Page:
Although now past the Scriptural age of threescore and ten, and somewhat infirm in body, he retains his mental facilities in a remarkable degree, and vividly relates scenes and incidents of : "ye olden time." He is one of Cooperstown's most highly-esteemed and venerable citizens, and may the remaining years of his earthly pilgrimage be passed peacefully, and when the insatiable archer, Death, summons him away, may he go

"Like one who wraps the drapery of his couch about him,
and lies down to pleasant dreams."


Was born in Cooperstown, N. Y., in 1794, seven years after his father came to the town of Otsego. He received a thorough education, and graduated at Union college. He subsequently studied law, and was admitted to practice. He did not long continue actively engaged in his profession, owing to the fact that, on the death of his father, he found his time fully occupied with the management of his business and estate. Mr. Averell continued to reside in Cooperstown until his death, which occurred in August, 1873. His ancestors were mainly of English origin, and were among the early settlers of this country. He had some French blood in his veins, and inherited many of the characteristics and distinguishing features of that people. His grandfather served for a short time in the army of the Revolution.

Mr. Averell never held any public office except that of bank commissioner, to which he was appointed in 1841 by the governor and senate. The duties of this office were discharged with marked fidelity and intelligence. His political convictions and opinions were of the most pronounced character; and for the greater part of his active political life--contending in the minority--he was a valuable and influential man, and was recognized as a leading mind by the most prominent Whigs of the State during the existence of that party. Mr. Averell once or twice accepted a nomination for congress against great odds and with no expectation of election.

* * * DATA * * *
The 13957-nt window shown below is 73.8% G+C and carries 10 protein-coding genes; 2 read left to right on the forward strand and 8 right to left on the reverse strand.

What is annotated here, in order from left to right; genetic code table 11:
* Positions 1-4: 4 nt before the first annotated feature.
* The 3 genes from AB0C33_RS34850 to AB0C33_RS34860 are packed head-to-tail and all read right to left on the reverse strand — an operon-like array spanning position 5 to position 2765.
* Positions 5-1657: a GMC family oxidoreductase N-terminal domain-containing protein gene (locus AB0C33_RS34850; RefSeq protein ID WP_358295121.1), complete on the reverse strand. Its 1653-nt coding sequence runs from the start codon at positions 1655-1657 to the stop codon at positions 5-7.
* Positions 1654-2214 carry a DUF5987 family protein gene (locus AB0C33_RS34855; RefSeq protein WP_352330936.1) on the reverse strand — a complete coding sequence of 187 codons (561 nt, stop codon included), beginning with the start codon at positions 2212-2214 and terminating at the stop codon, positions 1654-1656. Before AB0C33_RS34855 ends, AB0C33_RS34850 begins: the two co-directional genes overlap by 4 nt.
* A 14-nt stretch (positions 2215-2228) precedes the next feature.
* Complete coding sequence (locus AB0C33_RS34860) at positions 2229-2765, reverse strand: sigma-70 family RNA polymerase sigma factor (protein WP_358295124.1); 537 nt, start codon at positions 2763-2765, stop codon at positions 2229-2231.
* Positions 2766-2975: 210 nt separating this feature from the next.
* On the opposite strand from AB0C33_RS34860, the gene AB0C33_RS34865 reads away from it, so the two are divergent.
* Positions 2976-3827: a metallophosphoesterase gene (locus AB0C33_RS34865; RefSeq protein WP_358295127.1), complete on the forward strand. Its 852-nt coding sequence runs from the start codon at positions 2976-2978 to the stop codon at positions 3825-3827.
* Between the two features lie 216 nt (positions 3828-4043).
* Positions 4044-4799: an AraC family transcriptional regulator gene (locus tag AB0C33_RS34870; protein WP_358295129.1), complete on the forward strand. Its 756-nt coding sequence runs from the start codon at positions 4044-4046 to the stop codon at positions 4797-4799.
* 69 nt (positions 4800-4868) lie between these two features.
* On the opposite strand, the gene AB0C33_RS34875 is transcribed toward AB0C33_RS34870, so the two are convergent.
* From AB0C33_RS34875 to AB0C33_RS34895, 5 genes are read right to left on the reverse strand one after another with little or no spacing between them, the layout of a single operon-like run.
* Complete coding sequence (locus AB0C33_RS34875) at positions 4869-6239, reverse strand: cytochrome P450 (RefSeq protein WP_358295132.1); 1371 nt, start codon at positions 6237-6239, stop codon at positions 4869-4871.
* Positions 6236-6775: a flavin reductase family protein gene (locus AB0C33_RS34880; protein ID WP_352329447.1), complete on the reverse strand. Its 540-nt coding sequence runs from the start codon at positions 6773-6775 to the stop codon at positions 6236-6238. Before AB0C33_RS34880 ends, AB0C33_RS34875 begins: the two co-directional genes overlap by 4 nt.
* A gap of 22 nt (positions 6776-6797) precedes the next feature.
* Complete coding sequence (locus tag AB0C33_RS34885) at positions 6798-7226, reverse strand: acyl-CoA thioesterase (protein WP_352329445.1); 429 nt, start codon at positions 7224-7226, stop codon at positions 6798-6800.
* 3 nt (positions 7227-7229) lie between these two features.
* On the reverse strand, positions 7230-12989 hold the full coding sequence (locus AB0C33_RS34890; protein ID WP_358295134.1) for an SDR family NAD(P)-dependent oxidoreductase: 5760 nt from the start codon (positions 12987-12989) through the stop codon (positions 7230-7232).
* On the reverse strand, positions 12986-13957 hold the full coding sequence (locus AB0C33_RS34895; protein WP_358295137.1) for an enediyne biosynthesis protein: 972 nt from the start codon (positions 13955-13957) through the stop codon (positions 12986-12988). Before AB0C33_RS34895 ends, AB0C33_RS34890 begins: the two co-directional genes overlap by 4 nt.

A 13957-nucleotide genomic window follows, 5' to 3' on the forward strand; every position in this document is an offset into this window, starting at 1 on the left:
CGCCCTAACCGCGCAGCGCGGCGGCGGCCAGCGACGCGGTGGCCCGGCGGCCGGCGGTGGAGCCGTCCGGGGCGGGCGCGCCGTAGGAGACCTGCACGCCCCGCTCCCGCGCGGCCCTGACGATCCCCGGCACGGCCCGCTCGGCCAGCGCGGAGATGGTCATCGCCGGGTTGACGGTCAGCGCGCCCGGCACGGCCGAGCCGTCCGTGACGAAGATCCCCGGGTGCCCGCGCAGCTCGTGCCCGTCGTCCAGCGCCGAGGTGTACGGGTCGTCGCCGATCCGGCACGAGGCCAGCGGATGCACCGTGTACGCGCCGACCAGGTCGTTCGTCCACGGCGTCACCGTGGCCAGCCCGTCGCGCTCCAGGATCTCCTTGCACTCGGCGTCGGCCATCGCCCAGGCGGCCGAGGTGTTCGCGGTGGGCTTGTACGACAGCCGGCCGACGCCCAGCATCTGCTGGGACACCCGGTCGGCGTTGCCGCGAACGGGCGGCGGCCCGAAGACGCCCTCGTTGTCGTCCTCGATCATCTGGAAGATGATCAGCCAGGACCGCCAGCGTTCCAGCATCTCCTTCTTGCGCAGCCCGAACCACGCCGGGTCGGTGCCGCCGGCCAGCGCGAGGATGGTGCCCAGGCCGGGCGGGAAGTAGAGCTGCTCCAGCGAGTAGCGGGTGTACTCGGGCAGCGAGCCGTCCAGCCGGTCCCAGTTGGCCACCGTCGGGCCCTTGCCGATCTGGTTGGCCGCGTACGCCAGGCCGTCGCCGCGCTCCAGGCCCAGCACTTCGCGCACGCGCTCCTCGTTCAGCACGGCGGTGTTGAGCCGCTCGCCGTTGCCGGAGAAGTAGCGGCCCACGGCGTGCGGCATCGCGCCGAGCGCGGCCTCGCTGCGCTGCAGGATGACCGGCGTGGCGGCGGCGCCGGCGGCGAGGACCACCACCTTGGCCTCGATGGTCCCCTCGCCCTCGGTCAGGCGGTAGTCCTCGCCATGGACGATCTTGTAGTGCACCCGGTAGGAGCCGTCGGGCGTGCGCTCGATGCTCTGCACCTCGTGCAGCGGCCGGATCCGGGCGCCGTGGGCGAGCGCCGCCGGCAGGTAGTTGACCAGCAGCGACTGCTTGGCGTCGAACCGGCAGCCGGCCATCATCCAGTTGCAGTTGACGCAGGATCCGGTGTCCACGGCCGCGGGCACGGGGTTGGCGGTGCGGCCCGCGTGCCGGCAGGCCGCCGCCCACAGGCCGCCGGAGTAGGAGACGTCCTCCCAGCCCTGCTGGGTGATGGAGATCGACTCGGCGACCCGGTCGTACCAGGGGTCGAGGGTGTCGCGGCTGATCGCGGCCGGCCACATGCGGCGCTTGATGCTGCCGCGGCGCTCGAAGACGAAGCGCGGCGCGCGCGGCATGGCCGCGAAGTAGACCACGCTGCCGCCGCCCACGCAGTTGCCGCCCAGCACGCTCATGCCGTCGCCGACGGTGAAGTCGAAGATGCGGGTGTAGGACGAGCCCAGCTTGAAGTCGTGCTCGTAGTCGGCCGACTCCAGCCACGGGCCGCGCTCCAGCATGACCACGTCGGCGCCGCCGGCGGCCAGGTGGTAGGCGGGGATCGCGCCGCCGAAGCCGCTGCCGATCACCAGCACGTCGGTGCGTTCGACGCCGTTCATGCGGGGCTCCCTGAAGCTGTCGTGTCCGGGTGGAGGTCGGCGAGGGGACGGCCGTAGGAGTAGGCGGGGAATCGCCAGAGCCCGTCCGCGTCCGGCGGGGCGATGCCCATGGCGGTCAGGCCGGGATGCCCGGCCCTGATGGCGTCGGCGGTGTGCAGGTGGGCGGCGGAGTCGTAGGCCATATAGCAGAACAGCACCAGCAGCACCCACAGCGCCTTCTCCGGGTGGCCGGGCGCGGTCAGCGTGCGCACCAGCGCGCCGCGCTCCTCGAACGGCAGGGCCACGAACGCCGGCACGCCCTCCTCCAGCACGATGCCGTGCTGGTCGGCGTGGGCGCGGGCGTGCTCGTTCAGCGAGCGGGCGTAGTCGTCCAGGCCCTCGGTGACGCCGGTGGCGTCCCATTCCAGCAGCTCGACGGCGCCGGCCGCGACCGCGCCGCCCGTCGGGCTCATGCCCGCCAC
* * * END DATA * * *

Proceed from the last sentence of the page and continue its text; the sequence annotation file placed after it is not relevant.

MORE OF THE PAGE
He was one of the original directors of the Otsego County bank, organized in 1830; he always remained a member of the board, and was several years its president. He continued in the First national Bank as director and principal shareholder.

Intellectually, Mr. Averell had no superiors in this county and few in the State. His brain was large, his perceptive faculties acute, his mind active, and his memory excellent. He had a keen sense of humor; and his acquaintance with men and history made him a most interesting companion for your and old. He was of the "old school," and held his views and opinions with firmness and tenacity; but he never harbored a grudge or cherished animosity. To the poor he was a constant benefactor; and when a man enjoyed his confidence he was his friend for life.

His interest in his native village was unflagging; but with the prodigality and extravagance of the times, so especially marked after the inflation attending a paper currency, he was ever at war.

He was an Episcopalian, and long a vestryman in Christ church in this village.

The friends who knew Mr. Averell well for many years will long remember him for his many excellent deeds, kindly traits of character, his great courtesy, his warm heart, his hospitality, and his usefulness. (The History of Otsego, NY, by Duane Hamilton Hurd, 1878)

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Transcribed by Holice B. Young

Copyright Debbie Axtman and Holice B. Young

December 24, 1999